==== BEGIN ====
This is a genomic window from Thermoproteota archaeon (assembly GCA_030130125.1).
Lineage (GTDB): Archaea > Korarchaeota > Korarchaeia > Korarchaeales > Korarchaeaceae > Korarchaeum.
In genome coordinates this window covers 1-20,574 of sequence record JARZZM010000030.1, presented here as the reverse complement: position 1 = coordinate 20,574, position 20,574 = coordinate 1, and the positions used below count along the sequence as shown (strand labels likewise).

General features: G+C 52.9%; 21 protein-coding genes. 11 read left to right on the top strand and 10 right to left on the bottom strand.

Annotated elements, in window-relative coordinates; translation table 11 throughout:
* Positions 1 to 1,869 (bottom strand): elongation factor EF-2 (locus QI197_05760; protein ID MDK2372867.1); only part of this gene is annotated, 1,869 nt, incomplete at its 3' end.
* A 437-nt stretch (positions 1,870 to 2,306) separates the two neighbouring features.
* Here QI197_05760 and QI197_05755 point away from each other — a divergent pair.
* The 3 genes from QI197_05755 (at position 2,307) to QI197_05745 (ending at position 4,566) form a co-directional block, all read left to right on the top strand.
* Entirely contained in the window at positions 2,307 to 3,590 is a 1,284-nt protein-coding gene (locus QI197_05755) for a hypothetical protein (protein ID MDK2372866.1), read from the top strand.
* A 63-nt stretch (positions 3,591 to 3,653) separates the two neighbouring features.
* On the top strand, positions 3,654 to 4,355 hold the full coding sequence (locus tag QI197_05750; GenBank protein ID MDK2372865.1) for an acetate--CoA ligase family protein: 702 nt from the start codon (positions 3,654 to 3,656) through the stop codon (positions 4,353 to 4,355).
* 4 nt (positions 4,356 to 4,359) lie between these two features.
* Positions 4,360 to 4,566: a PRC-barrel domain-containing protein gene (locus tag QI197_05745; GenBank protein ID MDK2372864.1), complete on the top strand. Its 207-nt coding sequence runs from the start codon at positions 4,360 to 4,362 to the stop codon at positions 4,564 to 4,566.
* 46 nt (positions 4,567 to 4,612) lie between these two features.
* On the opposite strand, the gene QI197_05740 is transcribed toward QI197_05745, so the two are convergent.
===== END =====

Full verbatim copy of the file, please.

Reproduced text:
This is a genomic window from Thermoproteota archaeon (assembly GCA_030130125.1).
Lineage (GTDB): Archaea > Korarchaeota > Korarchaeia > Korarchaeales > Korarchaeaceae > Korarchaeum.
In genome coordinates this window covers 1-20,574 of sequence record JARZZM010000030.1, presented here as the reverse complement: position 1 = coordinate 20,574, position 20,574 = coordinate 1, and the positions used below count along the sequence as shown (strand labels likewise).

General features: G+C 52.9%; 21 protein-coding genes. 11 read left to right on the top strand and 10 right to left on the bottom strand.

Annotated elements, in window-relative coordinates; translation table 11 throughout:
* Positions 1 to 1,869 (bottom strand): elongation factor EF-2 (locus QI197_05760; protein ID MDK2372867.1); only part of this gene is annotated, 1,869 nt, incomplete at its 3' end.
* A 437-nt stretch (positions 1,870 to 2,306) separates the two neighbouring features.
* Here QI197_05760 and QI197_05755 point away from each other — a divergent pair.
* The 3 genes from QI197_05755 (at position 2,307) to QI197_05745 (ending at position 4,566) form a co-directional block, all read left to right on the top strand.
* Entirely contained in the window at positions 2,307 to 3,590 is a 1,284-nt protein-coding gene (locus QI197_05755) for a hypothetical protein (protein ID MDK2372866.1), read from the top strand.
* A 63-nt stretch (positions 3,591 to 3,653) separates the two neighbouring features.
* On the top strand, positions 3,654 to 4,355 hold the full coding sequence (locus tag QI197_05750; GenBank protein ID MDK2372865.1) for an acetate--CoA ligase family protein: 702 nt from the start codon (positions 3,654 to 3,656) through the stop codon (positions 4,353 to 4,355).
* 4 nt (positions 4,356 to 4,359) lie between these two features.
* Positions 4,360 to 4,566: a PRC-barrel domain-containing protein gene (locus tag QI197_05745; GenBank protein ID MDK2372864.1), complete on the top strand. Its 207-nt coding sequence runs from the start codon at positions 4,360 to 4,362 to the stop codon at positions 4,564 to 4,566.
* 46 nt (positions 4,567 to 4,612) lie between these two features.
* On the opposite strand, the gene QI197_05740 is transcribed toward QI197_05745, so the two are convergent.